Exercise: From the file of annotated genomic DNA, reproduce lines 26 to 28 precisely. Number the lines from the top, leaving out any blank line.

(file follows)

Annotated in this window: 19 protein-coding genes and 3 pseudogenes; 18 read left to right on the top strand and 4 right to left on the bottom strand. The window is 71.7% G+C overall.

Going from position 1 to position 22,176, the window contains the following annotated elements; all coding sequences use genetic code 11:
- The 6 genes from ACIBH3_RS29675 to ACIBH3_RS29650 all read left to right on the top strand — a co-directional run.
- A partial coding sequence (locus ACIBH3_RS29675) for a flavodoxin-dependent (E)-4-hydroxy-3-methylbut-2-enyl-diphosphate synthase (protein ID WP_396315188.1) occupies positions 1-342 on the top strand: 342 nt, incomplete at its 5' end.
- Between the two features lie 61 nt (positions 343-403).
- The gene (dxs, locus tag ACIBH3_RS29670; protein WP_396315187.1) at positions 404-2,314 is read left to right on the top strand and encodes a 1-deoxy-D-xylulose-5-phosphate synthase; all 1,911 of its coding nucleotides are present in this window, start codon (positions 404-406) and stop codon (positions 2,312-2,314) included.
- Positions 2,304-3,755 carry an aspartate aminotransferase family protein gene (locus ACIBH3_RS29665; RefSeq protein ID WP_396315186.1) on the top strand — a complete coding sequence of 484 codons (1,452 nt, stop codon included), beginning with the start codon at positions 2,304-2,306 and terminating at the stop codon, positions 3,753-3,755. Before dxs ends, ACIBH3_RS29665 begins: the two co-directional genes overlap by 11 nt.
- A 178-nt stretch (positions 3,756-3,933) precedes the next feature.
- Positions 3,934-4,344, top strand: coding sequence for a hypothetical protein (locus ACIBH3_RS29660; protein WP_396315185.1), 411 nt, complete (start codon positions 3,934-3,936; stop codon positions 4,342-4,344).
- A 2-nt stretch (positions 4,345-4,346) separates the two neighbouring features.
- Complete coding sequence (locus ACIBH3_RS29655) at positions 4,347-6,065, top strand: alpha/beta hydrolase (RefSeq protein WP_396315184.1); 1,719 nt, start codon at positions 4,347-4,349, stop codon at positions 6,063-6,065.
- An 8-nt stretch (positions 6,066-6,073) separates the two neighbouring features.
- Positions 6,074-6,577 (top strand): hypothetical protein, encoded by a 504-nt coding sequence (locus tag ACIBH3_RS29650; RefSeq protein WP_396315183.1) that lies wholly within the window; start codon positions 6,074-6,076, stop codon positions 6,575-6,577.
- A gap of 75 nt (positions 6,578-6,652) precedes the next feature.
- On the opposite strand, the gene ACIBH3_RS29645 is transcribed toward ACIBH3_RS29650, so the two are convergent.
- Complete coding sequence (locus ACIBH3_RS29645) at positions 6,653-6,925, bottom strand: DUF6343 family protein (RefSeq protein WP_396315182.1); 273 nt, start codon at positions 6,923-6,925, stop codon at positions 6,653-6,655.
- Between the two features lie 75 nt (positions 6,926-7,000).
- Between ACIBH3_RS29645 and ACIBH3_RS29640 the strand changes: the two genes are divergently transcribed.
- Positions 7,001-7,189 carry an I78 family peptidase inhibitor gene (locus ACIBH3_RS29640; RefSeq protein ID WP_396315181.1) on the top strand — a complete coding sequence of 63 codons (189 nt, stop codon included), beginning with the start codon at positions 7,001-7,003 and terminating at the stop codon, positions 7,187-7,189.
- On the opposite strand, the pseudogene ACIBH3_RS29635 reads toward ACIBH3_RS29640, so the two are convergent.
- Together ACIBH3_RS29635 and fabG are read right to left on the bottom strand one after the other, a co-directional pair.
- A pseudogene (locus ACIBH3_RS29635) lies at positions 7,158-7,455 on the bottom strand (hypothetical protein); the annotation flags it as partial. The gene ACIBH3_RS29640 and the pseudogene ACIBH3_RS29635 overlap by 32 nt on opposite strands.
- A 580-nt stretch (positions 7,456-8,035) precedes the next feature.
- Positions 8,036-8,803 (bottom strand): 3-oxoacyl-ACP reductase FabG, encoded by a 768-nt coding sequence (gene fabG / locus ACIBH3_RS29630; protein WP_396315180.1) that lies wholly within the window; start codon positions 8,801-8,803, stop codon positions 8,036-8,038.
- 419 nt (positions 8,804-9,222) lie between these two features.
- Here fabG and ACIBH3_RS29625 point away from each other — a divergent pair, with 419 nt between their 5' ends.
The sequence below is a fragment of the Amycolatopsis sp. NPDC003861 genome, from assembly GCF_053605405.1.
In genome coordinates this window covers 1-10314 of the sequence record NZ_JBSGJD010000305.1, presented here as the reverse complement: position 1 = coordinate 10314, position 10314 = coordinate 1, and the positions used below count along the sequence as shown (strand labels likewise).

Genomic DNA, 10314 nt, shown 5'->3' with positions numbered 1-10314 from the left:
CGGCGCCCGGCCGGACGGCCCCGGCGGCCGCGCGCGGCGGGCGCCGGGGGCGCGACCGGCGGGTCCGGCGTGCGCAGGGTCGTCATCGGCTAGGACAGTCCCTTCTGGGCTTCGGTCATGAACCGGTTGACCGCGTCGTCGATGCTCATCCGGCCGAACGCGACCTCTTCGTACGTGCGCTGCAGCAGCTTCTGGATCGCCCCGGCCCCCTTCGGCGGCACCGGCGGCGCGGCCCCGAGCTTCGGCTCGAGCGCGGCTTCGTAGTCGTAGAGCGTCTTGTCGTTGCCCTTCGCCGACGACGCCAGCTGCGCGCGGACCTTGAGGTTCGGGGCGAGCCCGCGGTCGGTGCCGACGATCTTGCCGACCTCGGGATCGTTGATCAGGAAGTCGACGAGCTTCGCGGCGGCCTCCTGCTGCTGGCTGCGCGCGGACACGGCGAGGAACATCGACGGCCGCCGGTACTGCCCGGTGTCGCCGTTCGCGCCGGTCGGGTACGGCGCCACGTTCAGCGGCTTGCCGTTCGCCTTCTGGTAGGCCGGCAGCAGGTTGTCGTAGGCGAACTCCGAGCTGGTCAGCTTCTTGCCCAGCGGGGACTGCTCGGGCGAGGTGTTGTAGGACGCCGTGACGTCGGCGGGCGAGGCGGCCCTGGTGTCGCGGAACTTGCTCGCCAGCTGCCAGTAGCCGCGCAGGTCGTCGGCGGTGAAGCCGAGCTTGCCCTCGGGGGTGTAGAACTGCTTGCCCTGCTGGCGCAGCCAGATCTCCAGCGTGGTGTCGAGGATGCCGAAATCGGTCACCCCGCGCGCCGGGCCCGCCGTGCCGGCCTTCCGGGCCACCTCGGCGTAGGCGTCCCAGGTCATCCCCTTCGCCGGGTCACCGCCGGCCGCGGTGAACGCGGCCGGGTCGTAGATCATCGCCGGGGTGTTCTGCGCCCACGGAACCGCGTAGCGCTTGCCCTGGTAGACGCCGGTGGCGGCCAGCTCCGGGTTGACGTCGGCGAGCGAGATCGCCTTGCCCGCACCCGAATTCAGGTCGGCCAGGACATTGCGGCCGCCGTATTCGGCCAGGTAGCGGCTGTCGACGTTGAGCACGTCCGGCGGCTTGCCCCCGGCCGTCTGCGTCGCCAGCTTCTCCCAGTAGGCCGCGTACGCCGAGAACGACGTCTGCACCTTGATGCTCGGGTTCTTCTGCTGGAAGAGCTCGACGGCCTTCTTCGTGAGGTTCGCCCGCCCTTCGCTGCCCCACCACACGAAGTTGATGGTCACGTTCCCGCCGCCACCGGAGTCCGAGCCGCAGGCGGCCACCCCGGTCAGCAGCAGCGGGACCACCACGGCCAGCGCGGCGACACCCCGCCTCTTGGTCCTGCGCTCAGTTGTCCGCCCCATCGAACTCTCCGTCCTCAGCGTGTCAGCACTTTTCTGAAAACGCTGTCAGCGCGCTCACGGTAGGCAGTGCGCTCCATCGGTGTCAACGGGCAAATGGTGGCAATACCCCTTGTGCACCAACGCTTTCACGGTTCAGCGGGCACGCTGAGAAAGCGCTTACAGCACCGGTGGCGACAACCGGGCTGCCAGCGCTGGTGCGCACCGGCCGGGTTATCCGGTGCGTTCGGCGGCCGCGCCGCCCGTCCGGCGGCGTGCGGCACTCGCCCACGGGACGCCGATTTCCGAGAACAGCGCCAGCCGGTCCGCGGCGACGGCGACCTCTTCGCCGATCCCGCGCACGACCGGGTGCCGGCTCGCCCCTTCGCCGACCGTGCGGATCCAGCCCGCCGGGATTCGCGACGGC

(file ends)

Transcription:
- Here fabG and ACIBH3_RS29625 point away from each other — a divergent pair, with 419 nt between their 5' ends.
The sequence below is a fragment of the Amycolatopsis sp. NPDC003861 genome, from assembly GCF_053605405.1.
In genome coordinates this window covers 1-10314 of the sequence record NZ_JBSGJD010000305.1, presented here as the reverse complement: position 1 = coordinate 10314, position 10314 = coordinate 1, and the positions used below count along the sequence as shown (strand labels likewise).